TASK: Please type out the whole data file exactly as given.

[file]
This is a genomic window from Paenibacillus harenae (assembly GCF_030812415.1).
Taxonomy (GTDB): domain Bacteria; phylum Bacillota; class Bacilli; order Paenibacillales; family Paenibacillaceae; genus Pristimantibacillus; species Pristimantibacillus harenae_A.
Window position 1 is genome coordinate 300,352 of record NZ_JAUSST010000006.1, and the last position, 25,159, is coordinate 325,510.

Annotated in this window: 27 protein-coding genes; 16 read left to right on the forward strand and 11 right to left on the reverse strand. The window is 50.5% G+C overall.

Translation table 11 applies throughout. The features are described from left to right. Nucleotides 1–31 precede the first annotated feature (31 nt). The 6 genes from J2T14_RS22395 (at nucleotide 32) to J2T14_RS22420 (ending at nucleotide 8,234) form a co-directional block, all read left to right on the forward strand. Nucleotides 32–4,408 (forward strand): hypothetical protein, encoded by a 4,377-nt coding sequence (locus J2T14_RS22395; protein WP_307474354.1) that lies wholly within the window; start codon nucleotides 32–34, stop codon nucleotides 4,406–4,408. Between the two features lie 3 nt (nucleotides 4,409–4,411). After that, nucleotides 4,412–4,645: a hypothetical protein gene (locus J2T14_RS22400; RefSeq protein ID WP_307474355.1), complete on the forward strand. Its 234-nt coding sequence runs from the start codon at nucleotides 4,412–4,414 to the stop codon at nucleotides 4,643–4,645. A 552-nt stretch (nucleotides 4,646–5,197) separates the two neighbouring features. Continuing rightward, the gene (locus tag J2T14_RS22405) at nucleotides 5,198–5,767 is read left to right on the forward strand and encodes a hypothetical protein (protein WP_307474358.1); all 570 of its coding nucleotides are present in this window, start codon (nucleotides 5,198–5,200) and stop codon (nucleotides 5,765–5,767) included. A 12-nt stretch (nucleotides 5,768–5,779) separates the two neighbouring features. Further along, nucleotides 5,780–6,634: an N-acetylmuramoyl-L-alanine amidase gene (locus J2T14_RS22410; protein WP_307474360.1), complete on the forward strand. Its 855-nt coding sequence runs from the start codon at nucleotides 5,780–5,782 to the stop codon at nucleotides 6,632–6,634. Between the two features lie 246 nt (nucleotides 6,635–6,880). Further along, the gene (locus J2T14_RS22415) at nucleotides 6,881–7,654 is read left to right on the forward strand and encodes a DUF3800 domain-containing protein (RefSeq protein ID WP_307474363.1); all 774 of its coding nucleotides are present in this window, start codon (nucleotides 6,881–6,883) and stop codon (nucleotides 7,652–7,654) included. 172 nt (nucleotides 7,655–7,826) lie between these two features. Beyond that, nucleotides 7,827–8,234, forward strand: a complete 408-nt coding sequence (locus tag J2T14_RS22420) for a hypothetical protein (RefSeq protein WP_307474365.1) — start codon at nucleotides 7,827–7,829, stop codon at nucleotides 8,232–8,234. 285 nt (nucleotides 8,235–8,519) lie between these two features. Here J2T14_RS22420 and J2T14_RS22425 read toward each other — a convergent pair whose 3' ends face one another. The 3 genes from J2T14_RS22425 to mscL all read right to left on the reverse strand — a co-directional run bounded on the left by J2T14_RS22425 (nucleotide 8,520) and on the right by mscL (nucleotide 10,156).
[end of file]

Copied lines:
This is a genomic window from Paenibacillus harenae (assembly GCF_030812415.1).
Taxonomy (GTDB): domain Bacteria; phylum Bacillota; class Bacilli; order Paenibacillales; family Paenibacillaceae; genus Pristimantibacillus; species Pristimantibacillus harenae_A.
Window position 1 is genome coordinate 300,352 of record NZ_JAUSST010000006.1, and the last position, 25,159, is coordinate 325,510.

Annotated in this window: 27 protein-coding genes; 16 read left to right on the forward strand and 11 right to left on the reverse strand. The window is 50.5% G+C overall.

Translation table 11 applies throughout. The features are described from left to right. Nucleotides 1–31 precede the first annotated feature (31 nt). The 6 genes from J2T14_RS22395 (at nucleotide 32) to J2T14_RS22420 (ending at nucleotide 8,234) form a co-directional block, all read left to right on the forward strand. Nucleotides 32–4,408 (forward strand): hypothetical protein, encoded by a 4,377-nt coding sequence (locus J2T14_RS22395; protein WP_307474354.1) that lies wholly within the window; start codon nucleotides 32–34, stop codon nucleotides 4,406–4,408. Between the two features lie 3 nt (nucleotides 4,409–4,411). After that, nucleotides 4,412–4,645: a hypothetical protein gene (locus J2T14_RS22400; RefSeq protein ID WP_307474355.1), complete on the forward strand. Its 234-nt coding sequence runs from the start codon at nucleotides 4,412–4,414 to the stop codon at nucleotides 4,643–4,645. A 552-nt stretch (nucleotides 4,646–5,197) separates the two neighbouring features. Continuing rightward, the gene (locus tag J2T14_RS22405) at nucleotides 5,198–5,767 is read left to right on the forward strand and encodes a hypothetical protein (protein WP_307474358.1); all 570 of its coding nucleotides are present in this window, start codon (nucleotides 5,198–5,200) and stop codon (nucleotides 5,765–5,767) included. A 12-nt stretch (nucleotides 5,768–5,779) separates the two neighbouring features. Further along, nucleotides 5,780–6,634: an N-acetylmuramoyl-L-alanine amidase gene (locus J2T14_RS22410; protein WP_307474360.1), complete on the forward strand. Its 855-nt coding sequence runs from the start codon at nucleotides 5,780–5,782 to the stop codon at nucleotides 6,632–6,634. Between the two features lie 246 nt (nucleotides 6,635–6,880). Further along, the gene (locus J2T14_RS22415) at nucleotides 6,881–7,654 is read left to right on the forward strand and encodes a DUF3800 domain-containing protein (RefSeq protein ID WP_307474363.1); all 774 of its coding nucleotides are present in this window, start codon (nucleotides 6,881–6,883) and stop codon (nucleotides 7,652–7,654) included. 172 nt (nucleotides 7,655–7,826) lie between these two features. Beyond that, nucleotides 7,827–8,234, forward strand: a complete 408-nt coding sequence (locus tag J2T14_RS22420) for a hypothetical protein (RefSeq protein WP_307474365.1) — start codon at nucleotides 7,827–7,829, stop codon at nucleotides 8,232–8,234. 285 nt (nucleotides 8,235–8,519) lie between these two features. Here J2T14_RS22420 and J2T14_RS22425 read toward each other — a convergent pair whose 3' ends face one another. The 3 genes from J2T14_RS22425 to mscL all read right to left on the reverse strand — a co-directional run bounded on the left by J2T14_RS22425 (nucleotide 8,520) and on the right by mscL (nucleotide 10,156).